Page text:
Lauren: The writing process was at times extremely difficult as well as therapeutic. I think when developing a solo show but working with outside creatives, you have to be firm in your voice and your stance as a writer. It is your baby and you have analysed every part of it. What you feel most strongly about must shine through and at the same time, if your instinct is to tell the story from a different perspective ( i.e in the re-draft stage) you must stand by this as it is your story, and that morally for me matters most, regardless of whether the other creatives in the process want something else. I think ultimately you can't write or develop a show to please other creatives or for validation, you must stay true to your own values and voice. That will always shine through and create the most authentic and relatable show.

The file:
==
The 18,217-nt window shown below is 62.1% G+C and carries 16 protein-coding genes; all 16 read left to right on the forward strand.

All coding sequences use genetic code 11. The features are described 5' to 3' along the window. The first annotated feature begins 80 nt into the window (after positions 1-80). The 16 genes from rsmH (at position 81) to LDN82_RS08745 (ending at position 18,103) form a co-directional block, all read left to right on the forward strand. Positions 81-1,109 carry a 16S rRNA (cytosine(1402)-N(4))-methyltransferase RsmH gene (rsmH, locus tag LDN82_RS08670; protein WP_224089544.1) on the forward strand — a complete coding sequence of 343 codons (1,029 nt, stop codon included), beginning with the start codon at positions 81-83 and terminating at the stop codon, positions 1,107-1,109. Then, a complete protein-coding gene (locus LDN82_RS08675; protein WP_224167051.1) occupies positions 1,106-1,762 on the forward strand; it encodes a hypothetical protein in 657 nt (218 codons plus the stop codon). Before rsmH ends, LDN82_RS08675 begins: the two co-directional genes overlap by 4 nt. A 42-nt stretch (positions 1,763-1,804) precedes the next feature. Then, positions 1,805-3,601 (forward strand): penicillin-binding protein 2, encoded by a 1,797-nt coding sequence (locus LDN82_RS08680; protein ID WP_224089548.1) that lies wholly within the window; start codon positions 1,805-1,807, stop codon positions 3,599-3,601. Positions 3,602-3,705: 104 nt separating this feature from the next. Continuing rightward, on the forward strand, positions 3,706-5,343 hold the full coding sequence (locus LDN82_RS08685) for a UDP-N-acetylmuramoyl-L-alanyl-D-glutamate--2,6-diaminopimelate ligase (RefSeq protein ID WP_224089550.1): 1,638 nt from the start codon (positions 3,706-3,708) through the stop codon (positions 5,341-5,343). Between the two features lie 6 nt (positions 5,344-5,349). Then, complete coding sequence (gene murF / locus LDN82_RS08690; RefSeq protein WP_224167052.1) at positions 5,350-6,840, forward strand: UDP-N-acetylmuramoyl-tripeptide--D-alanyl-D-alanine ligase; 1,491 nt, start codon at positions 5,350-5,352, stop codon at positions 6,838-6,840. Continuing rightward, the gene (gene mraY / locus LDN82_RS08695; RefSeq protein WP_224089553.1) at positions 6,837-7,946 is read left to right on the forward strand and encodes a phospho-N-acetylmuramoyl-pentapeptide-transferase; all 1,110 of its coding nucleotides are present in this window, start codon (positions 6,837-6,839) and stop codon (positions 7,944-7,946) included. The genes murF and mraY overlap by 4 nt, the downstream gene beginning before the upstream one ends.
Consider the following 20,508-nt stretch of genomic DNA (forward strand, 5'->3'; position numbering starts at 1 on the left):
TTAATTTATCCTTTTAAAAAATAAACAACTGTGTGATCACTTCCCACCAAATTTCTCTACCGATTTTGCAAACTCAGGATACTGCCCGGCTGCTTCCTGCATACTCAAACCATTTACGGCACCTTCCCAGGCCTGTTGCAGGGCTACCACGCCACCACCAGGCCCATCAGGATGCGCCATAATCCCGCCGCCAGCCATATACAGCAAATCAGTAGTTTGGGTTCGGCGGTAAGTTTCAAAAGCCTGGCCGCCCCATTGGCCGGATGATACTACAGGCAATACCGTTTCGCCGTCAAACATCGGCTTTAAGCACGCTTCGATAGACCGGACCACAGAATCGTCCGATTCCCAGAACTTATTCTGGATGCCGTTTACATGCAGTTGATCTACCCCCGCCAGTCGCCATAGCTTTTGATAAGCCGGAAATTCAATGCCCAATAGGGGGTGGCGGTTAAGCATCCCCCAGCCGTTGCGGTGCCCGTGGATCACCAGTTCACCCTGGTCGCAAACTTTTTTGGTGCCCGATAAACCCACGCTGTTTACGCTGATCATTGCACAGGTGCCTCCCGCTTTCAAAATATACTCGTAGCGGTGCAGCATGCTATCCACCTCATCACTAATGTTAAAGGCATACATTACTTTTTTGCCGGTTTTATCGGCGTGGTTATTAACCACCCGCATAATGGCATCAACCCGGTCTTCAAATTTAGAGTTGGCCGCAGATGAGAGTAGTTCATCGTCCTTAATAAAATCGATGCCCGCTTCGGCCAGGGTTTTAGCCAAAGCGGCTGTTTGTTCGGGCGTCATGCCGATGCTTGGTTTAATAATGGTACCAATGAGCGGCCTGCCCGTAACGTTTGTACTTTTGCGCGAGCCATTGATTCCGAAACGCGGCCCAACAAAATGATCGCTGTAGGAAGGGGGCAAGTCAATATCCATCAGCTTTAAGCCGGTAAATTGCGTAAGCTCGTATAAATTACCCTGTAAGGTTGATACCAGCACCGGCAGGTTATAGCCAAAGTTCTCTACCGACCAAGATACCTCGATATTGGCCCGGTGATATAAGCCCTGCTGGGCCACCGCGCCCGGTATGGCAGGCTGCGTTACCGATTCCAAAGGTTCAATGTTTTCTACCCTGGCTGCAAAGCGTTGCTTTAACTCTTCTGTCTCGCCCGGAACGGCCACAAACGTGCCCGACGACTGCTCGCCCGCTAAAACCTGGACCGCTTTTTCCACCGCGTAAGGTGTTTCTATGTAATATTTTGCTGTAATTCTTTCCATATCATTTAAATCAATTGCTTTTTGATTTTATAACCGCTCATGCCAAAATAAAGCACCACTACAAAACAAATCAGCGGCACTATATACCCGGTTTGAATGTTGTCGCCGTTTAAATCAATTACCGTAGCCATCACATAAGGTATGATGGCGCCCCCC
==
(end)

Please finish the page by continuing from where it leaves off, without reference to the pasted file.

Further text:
Izzy: I was very grateful to be involved along the way and read each draft. It was a collaborative process and we had in depth discussions after each draft on how to develop it further followed by multiple zoom reads and script edits over zoom before we started rehearsals in late July. We continued to make little tweaks to the script throughout the rehearsal process also as some things are clearer once the show is up and on it’s feet compared to on the page.

The piece is described as 'poetic'- which parts are reminiscent of this, and why? Lauren: For me, I love to play around with rhythms to connect to where the character is at mentally in their journey. Therefore as the story advances and we explore some more hard hitting subject matters, the character of Loz's rhythms change and the poetic element and free form poetry style is explored and played with, allowing the story to reach a climactic point.